IN November ALMOST and any March part of (and Eastern sometimes Canada, between between October and June), you will meet lots of people who have decided to chuck everything and go to Tahiti to live. They are the folks whose cars won’t start because
they are frozen; whose garage doors have stuck; who can’t get the upstairs rooms warm in spite of constant wooing of the furnace; who can’t shake off what they describe as a “coad id the head.”
A few, such as Hamish, the composing room messenger, long to go to Tahiti because they saw “Mutiny on the Bounty.”
I know several people who actually
went to Tahiti to live. They all came
back. They said that evidently things
had changed a lot since the days of Chief Pomare and his lovely daughters.
Personally, after reading Captain George Waynard’s article on page ten of this issue, I think I’d be rather partial to Tonga. Being midway between Fiji and Samoa, Tonga has escaped the tourist
rush. It is a very backward place, lacking all the advantages of civilization. For instance, it has no national debt at all. Its treasury always has a large surplus. Which, of course, is ridiculous. There are no lawyers. The people work five hours a day and each citizen is allowed to own a certain amount of property and no more. He can’t speculate. In a way it is a communist state. Yet it is ruled by a queen who, in turn, is sufficiently democratic to do her own housework.
As for Captain Waynard, who describes Tonga, someone is bound to make a movie out of him. He admits that Waynard is a nom de plume. He fought with the Austrian army, was wounded four times, and since the war has been a gun-runner, done survey work in Central Brazil, mined for diamonds in South West Africa, hunted big game from Alaska to Zanzibar, built railways in Mongolia and Finland and dykes on the Hwang Ho. He has flown airplanes in the Argentine and driven racing cars over the Alps. He says that he cannot remember ever being bored.
(jj MR. ROBERT NORRIS never for a moment thought of going to Tonga, except perhaps when his tax bills came in. Being a wealthy manufacturer he could afford to let other people worry about starting his car and getting his garage doors open. But don’t run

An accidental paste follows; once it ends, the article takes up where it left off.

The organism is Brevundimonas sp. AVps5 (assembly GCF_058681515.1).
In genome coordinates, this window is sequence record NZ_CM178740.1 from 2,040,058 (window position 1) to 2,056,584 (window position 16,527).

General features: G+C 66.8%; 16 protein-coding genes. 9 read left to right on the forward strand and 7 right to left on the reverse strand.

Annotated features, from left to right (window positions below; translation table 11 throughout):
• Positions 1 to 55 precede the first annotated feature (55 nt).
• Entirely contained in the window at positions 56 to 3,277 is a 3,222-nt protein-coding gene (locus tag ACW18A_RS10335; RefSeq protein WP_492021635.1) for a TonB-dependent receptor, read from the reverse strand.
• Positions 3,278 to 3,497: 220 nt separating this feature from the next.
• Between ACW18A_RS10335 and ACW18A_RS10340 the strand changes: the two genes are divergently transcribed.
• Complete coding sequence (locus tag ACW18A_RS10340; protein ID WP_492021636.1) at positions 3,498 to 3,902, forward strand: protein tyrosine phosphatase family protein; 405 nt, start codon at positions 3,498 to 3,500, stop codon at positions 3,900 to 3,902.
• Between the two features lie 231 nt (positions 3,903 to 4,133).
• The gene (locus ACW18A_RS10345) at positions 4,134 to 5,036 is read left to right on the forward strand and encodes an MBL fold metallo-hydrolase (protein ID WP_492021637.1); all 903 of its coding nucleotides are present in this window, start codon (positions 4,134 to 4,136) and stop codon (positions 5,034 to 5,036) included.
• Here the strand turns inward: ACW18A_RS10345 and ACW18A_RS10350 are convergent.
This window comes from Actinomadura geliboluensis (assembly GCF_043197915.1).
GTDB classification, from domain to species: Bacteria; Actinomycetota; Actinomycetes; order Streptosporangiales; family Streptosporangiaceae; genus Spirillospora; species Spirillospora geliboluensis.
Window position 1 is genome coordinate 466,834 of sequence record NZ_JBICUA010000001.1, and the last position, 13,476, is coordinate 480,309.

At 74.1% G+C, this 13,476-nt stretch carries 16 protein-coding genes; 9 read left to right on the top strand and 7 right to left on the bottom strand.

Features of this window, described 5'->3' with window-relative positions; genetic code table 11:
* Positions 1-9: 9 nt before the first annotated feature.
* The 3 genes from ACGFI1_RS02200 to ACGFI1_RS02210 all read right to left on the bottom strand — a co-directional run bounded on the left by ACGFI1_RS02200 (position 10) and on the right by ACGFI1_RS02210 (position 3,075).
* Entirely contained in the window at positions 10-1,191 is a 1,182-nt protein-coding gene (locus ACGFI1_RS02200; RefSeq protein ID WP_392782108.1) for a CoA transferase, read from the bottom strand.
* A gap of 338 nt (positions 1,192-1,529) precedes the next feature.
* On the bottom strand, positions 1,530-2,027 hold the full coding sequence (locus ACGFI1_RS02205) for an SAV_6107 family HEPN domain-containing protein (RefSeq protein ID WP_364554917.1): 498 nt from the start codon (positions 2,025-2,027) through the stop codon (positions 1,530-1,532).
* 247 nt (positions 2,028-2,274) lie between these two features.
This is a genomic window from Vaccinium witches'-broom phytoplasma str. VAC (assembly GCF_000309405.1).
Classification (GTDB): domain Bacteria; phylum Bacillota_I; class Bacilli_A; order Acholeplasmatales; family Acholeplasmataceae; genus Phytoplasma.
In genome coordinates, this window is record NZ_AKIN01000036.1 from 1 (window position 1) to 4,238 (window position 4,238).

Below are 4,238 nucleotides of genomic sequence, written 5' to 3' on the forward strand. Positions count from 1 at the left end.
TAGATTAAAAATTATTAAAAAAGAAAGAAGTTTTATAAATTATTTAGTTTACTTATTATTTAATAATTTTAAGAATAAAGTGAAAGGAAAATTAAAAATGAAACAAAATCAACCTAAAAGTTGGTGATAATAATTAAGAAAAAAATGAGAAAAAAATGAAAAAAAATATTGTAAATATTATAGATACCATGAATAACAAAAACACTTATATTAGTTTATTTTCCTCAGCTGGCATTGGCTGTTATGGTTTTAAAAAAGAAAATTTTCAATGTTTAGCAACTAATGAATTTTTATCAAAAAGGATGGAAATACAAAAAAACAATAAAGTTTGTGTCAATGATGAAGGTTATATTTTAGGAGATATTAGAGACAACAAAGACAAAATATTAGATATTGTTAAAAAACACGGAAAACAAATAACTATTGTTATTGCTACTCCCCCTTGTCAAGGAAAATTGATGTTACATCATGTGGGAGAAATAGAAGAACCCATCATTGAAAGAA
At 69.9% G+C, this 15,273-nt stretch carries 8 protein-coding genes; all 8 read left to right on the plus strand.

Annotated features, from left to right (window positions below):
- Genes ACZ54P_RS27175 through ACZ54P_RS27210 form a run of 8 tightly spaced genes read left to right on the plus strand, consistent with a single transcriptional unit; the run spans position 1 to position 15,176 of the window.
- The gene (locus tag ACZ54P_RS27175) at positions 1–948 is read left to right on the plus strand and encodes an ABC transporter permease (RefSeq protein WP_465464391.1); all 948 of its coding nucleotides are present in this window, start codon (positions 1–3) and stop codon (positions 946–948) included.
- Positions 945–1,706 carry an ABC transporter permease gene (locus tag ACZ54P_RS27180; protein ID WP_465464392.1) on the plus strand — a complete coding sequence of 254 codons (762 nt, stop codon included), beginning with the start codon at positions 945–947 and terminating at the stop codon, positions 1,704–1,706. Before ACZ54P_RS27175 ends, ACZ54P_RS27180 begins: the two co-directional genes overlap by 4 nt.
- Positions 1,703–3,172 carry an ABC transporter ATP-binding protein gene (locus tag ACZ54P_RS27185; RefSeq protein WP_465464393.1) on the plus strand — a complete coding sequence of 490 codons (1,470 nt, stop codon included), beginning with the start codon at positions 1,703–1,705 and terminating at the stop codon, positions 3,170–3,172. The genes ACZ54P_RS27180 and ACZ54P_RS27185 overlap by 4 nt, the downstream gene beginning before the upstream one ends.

away with the idea that he didn’t have any troubles. Their name was Betty.
A lovely daughter, but trying. The sort of lass who made the newspaper headline writers tingle with joy. Will you just try to picture Mr. Norris’s face when he saw, splashed nil over the front page, in screeching blackface type:
DAUGHTER OF MANUFACTURER WOULD CONFISCATE PRIVATE PROPERTY
So Miss Betty was packed off to the woods to find out how a living is earned, and as a result we have Anne Wormser’s story, “A Brush With Capital,” which adorns page seven.
THIRTY-THREE years ago, a young defense player on a Brandon hockey team went, in the
opinion of his coach, team-mates and audience, clean crazy. Having stopped the puck, instead of lofting it into the far rafters, what did he do but skate prettily down the ice, through the opposite defense, and take a close shot at the goal. Which was awful. Terrible. Since that night, Lester Patrick, aided by brother Frank, has upset so many preconceived notions about hockey and its rules that the only way to keep track of the revolutions is to read both chapters of Fred Edwards’s saga of “Patricks’ Progress.” The first installment appears on page eleven.
(j HAVING REACHED the age of
sixty-five, Stephen Leacock, along with other professors of equal age, has
been retired by the Governors of McGill University, and is, to use his own words, going to devote more time to his other job, that of being President of the AntiMosquito Association of East Simcoe. But after a half century of teaching, Dr. Leacock has some very definite ideas about it. On page fourteen he discusses the matter of Academic Freedom—what things professors and students have the right to say and do. Should you for an instant be tempted to think the subject is stodgy, just read the first few paragraphs.
(J WHEN BILL JOCELYN married Delphine Hogan the wise ones shook their heads from left to right and said that Bill’s political progress was at an end. No man in public life could overcome the disadvantage of having a wife about whom people talked in whispers. So that when scandal was smeared across the public prints and Delphine Hogan's name was involved, it appeared that the wise ones were right. But were they? The correct answer will be found in Allan Swinton's story, “Public Opinion,” presented on page twelve.
(J NOW FOR a little healthy excitement let us be shunted to page sixteen whereon there is displayed a railroading yarn that is of the stuff which makes strong men quiver. With our own eyes you can see Jimmy Regan dodging a hail of bullets to
scramble aboard the runaway box car, which, charged with dynamite, has been shot down the track to meet head on an advancing train. “Loaded Coupling” is by Carl Jacobi, who got Illustrator Harold McCrea so het up that he broke three of his best brushes.
A NEW serial commences in our next issue—“Tarnished Heritage,” by Allan Swinton. It is an out-and-out adventure story packed with color, action and romance. You'll like it.
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